My dad grew up in St. Louis in a family that didn’t drink. It wasn’t for religious reasons. (“After all,” he tells me, “Catholics have nothing against drinking.”) And it wasn’t because we had a dark family history of alcoholism. His parents simply didn’t like booze. “When I was a child,” he says, “I have recollections of my father having something to drink — not very much, not very regularly. My mother, I wouldn’t say never had anything, but I don’t have a recollection of her doing that. We just didn’t have alcohol around the house.”

Even into his teens, my dad didn’t develop a curiosity about drinking, maybe because he’s never been much of a rebel. “I just never had any interest in it,” he tells me matter-of-factly. “Just like smoking. My parents didn’t smoke, and they certainly discouraged smoking. They said it was bad for athletes.” My father was a standout on his high school baseball team, so he took his folks’ words to heart. “Being the kind of son who would listen and do what his parents said, as opposed to react the other way, I certainly never had any intention [of smoking and drinking].”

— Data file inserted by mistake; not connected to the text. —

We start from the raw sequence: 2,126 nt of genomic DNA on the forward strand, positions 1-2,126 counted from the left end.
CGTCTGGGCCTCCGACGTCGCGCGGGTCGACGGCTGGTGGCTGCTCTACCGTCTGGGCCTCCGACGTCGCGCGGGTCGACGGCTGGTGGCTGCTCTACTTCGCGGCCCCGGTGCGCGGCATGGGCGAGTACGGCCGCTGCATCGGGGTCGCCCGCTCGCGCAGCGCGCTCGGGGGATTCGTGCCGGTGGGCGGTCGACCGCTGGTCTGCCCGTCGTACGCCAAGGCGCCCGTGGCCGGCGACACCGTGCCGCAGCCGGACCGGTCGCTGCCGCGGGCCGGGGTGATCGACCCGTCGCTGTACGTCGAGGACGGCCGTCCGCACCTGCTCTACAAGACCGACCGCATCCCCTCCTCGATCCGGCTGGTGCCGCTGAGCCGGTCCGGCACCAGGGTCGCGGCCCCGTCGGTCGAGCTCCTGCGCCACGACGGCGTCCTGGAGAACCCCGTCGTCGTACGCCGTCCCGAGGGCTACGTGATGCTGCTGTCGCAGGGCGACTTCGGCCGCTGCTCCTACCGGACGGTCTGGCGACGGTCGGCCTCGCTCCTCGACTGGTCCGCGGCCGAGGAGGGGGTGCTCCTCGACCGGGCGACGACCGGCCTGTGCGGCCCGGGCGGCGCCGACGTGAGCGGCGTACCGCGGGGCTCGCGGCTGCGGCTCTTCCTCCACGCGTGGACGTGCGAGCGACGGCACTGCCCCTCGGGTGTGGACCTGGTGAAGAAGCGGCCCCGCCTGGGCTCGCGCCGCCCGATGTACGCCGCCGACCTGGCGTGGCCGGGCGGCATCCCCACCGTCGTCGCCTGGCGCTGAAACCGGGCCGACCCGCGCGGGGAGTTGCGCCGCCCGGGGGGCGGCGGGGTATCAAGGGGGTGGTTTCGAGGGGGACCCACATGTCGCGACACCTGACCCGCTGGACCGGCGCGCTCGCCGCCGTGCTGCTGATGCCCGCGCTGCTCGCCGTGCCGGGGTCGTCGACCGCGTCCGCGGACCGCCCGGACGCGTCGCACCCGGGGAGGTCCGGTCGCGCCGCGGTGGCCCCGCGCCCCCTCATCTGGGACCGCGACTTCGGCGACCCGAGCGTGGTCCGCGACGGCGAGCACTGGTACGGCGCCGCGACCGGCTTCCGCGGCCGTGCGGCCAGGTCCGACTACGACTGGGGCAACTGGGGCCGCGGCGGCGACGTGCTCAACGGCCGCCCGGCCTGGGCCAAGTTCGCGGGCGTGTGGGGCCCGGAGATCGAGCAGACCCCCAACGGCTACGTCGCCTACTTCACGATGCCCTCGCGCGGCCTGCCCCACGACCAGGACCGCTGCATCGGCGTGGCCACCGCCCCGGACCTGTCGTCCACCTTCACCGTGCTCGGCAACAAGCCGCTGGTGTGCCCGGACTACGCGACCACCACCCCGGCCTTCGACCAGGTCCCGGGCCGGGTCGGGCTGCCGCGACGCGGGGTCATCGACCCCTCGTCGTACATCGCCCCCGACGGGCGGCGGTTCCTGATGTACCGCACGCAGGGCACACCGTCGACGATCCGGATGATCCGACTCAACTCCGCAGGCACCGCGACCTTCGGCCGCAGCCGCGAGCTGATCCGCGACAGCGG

Plus, my dad is the sort of guy who takes pride in being impervious to peer pressure. And when I pressed him on that point — C’mon, even in college, you weren’t tempted? — he reminded me that, at school, he was too busy working a steady job to have much downtime. Besides, my dad married my mom before his 21st birthday and then went right to law school before immediately landing a job at the firm where he still works. He’s always been too focused to think about anything like drinking or partying. (Not that the guy doesn’t have his vices: The amount of diet soda and Hardee’s he consumes is obscene.)

Until I interviewed my dad for this piece, we had never discussed drinking. The reasons are obvious: He never drank, we never had alcohol around and I quickly internalized the fact that booze existed in a world far away from the one populated by my family. It was as if his mindset had been passed on to me through osmosis—or maybe genetics.